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February 7 - February 13, 2011

What is the best way to remove graffiti from the surface of historic stone masonry on a church while preserving the appearance properties of the substrate?

Selected Answers

From David Lawson of Eagle Specialized Coatings on February 9, 2011:
Sooner is always better than later so as to prevent as much pigment saturation into the substrate as possible. Soft cleaning techniques are also advisable when it is a sensitive substrate. Abrassive techniques can damage the substrate beyond repair. We use a biodegradable cleaner that is manufactured by Superior Products Int. II that dissolves some of the toughest pigments such as engine enamels. Depending on the length of time it has set into the substrate a poultice may be the best approach, where an absorbant material saturated with your cleaner is held over the area to be cleaned to soften the pigments. If you can make the cleaner into a paste it will be easier to hold over vertical areas for a longer period of time. Once the pigments have been released from the substrate the surface can be wiped down with clean rags or if possible rinsed away with water.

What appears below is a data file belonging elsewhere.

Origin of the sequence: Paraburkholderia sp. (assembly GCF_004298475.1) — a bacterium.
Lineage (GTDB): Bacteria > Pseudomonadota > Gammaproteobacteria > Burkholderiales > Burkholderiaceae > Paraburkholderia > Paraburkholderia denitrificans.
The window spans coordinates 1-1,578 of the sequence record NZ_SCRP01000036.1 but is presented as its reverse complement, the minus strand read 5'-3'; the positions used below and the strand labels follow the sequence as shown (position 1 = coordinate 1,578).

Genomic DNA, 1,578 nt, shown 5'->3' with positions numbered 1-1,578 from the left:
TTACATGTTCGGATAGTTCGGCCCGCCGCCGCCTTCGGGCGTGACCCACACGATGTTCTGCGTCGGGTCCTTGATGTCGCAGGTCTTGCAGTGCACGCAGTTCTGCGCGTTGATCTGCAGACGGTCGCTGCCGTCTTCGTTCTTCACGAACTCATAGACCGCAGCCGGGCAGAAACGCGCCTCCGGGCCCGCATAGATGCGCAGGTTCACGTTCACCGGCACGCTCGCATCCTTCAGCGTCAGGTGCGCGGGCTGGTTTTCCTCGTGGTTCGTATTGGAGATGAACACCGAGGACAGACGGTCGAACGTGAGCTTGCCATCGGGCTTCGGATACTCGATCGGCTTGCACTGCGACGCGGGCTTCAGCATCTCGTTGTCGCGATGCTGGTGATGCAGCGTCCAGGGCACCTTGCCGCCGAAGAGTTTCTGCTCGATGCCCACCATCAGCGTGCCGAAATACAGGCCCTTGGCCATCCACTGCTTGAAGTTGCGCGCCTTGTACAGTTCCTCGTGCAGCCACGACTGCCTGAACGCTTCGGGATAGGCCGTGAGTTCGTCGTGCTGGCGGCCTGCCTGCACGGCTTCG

From Jerry LeCompte of mmlj on February 9, 2011:
Graffiti removal is not the real challenge. For instance the City of Chicago has been removing graffiti by soda blasting for nearly 20 years. “Preserving the appearance properties of the substrate” is very subjective. For instance, if you want a clean-looking finish it’s not a problem. This is what you generally get when soda blasting. If you want to retain the same weathered aged appearance you are more apt to be out of luck. However, SodaBlast Systems, LLC. may have some updated information on this.

From VCBud Jenkins of CSCS on February 7, 2011:
Since some paint removers have acid which will etch the stone, beware of using them without first testing a small spot somewhere safe. I would try soaking rags in lacquer thinner and encapsulating them in plastic against the graffiti until it softened, then use 3500 psi hot-water pressure washer to blast the graffiti off. Some air quality districts will not allow lacquer thinner to be used for cleaning so a compliant cleaning solution would have to be used in that case.

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Tagged categories: Graffiti removal; Historic Preservation; Maintenance + Renovation; Masonry

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